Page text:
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Donnelly meeting with Glynn to discuss whether more countries should be added to mandatory hotel quarantine list

There are currently 20 countries on the ‘category 2′ list.

HEALTH MINISTER STEPHEN Donnelly has said he is meeting with the Deputy Chief Medical Officer Dr Ronan Glynn later today to discuss whether additional countries should be added to the ‘category 2′ list which requires people arriving from those countries to quarantine in a hotel for two weeks.

The meeting comes as legislation to enforce mandatory hotel quarantine on arrivals from a list of 20 countries passed its final vote in the Dáil, by 103 votes to 10. The Bill now moves on the Seanad.

The minister insisted today that the list may not be limited to just 20 countries, stating that more can be added, if it is deemed necessary and if it is evidence-based.

He says no EU state has mandatory hotel quarantine system in place, and the new Irish system will be the “most robust hotel quarantining system anywhere in the EU”.

The minister also confirmed that those intending to travel into Northern Ireland from the Republic, from a listed country, are expected to observe hotel quarantine.

Cabinet signed off on strict new mandatory quarantine measures for all arrivals from 20 countries last week.

The quarantine measures will apply for arrivals from Brazil, the UAE, Austria and 17 African countries.

It also applies for passengers who arrive into Ireland with no negative PCR test with them.

Persons arriving will have to stay at designated hotels for up to 14 days. Flouting of these rules is expected to met with a heavy fine.

Breaching mandatory quarantine will result in a €4,000 fine or one month in prison for the first offence. The second offence will result in a fine of €4,500 and /or one month in prison, and in the case of the third offence it’s €5,000 and /or six months in prison.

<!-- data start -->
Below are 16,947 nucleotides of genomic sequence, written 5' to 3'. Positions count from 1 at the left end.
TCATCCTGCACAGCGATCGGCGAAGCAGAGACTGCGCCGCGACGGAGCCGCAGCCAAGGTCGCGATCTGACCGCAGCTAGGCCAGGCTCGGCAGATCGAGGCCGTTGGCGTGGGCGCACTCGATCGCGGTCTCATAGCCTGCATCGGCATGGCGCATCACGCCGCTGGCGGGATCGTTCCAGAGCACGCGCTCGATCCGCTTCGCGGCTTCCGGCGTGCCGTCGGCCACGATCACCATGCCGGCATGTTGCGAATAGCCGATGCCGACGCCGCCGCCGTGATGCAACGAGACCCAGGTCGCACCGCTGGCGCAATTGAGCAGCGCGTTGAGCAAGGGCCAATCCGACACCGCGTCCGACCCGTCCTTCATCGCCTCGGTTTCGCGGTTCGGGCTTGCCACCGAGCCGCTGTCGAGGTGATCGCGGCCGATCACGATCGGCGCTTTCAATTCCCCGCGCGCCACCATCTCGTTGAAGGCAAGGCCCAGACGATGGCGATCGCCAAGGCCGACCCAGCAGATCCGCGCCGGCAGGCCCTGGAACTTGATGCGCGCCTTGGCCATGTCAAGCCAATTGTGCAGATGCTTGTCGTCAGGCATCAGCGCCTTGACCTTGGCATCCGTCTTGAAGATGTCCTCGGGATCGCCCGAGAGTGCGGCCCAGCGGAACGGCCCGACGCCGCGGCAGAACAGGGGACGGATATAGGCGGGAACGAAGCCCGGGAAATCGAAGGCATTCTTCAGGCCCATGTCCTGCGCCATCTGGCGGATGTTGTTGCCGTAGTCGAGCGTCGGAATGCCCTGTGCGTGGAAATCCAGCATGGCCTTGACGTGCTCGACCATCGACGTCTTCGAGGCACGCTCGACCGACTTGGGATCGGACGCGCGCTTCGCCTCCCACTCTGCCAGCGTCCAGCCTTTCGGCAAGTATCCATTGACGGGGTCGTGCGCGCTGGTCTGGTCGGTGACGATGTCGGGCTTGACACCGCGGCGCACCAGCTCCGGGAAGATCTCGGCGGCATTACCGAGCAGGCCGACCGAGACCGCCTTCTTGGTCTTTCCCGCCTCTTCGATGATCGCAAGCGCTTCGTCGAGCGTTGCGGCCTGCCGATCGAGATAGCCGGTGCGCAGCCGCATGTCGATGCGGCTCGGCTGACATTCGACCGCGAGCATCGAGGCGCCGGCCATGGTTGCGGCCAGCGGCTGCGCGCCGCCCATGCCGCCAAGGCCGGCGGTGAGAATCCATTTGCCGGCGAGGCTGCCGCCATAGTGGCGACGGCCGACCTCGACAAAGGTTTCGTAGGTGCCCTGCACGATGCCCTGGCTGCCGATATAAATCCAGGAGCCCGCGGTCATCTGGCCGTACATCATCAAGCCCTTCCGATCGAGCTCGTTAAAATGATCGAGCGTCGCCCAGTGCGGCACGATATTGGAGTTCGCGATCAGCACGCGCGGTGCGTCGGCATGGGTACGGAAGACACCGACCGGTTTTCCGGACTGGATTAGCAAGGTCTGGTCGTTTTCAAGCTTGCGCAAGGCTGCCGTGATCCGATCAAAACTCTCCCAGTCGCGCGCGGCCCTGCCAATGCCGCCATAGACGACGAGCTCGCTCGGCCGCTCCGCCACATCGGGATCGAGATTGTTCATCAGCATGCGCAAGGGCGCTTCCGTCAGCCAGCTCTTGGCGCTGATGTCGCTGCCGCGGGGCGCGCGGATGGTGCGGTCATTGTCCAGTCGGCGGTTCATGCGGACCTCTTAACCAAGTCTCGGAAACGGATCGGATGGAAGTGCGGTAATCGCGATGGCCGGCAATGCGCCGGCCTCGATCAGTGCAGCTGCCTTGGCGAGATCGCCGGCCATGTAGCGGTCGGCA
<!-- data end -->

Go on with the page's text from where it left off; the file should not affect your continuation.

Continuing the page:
Legislation was introduced into the Dáil this week, and it will make its way to the Seanad next week, before it comes into effect most likely in March.

During Leaders’ Questions Sinn Féin’s Pearse Doherty raised the issue of mandatory quarantine, stating that people wonder how people can arrive into Ireland while they can’t travel more than 5km.

Doherty told Transport Minister Eamon Ryan, who was taking questions today, that he can’t get his head around the logic of the government.

Ryan said the government is following public health advice from their own officials, the ECDC and WHO.

“We share this island with two jurisdictions,” he said, pointing out one of the key reasons why the government says full mandatory quarantine would not work.

The issue of the border with Northern Ireland has also been an issue raised by those in government as to why mandatory quarantine will not solely prevent the importation of new variants given that there is no PCR testing required or mandatory quarantine upon arrival into Belfast Airport.

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Justice Minister Helen McEntee also told the Dáil this morning that it would not be appropriate to put gardaí at hotels where travellers are placed in mandatory quarantine, as those people have committed no crime.

She said gardaí will be asked to attend if there is a breach of the law in terms of breaking quarantining rules.

The Irish Council for Civil Liberties (ICCL) has said it is appalled at the steamrolling of the Bill through both houses of the Oireachtas, saying it is an !affront to our democratic system of law making”.

“The Bill contains provision for significant interference with fundamental rights and
requires the thorough, effective scrutiny,” said the group, who have written to all elected members urging them to demand that on the expiry date to the legislation of three months from date of commencement.

The ICCL states that the legislation as it stands, creates new criminal offences and provides for an expanded role for the gardaí, which it considers are” unnecessary and potentially disproportionate”.

Highlighting some of its concerns, the group says a new offence for a person to refuse a Covid-19 test has been created in this legislation, which is the first time a Bill proposes to introduce mandatory testing. Given the impact on bodily integrity of a person, the ICCL  highlights the need for a proportionality assessment. 

It also raises concerns about new search powers for gardaí, which raises concerns on the
right to privacy.

“We question whether such powers are necessary and whether their
exercise can be a proportionate interference with the right to privacy in the context of
a public health effort,” the ICCL states.

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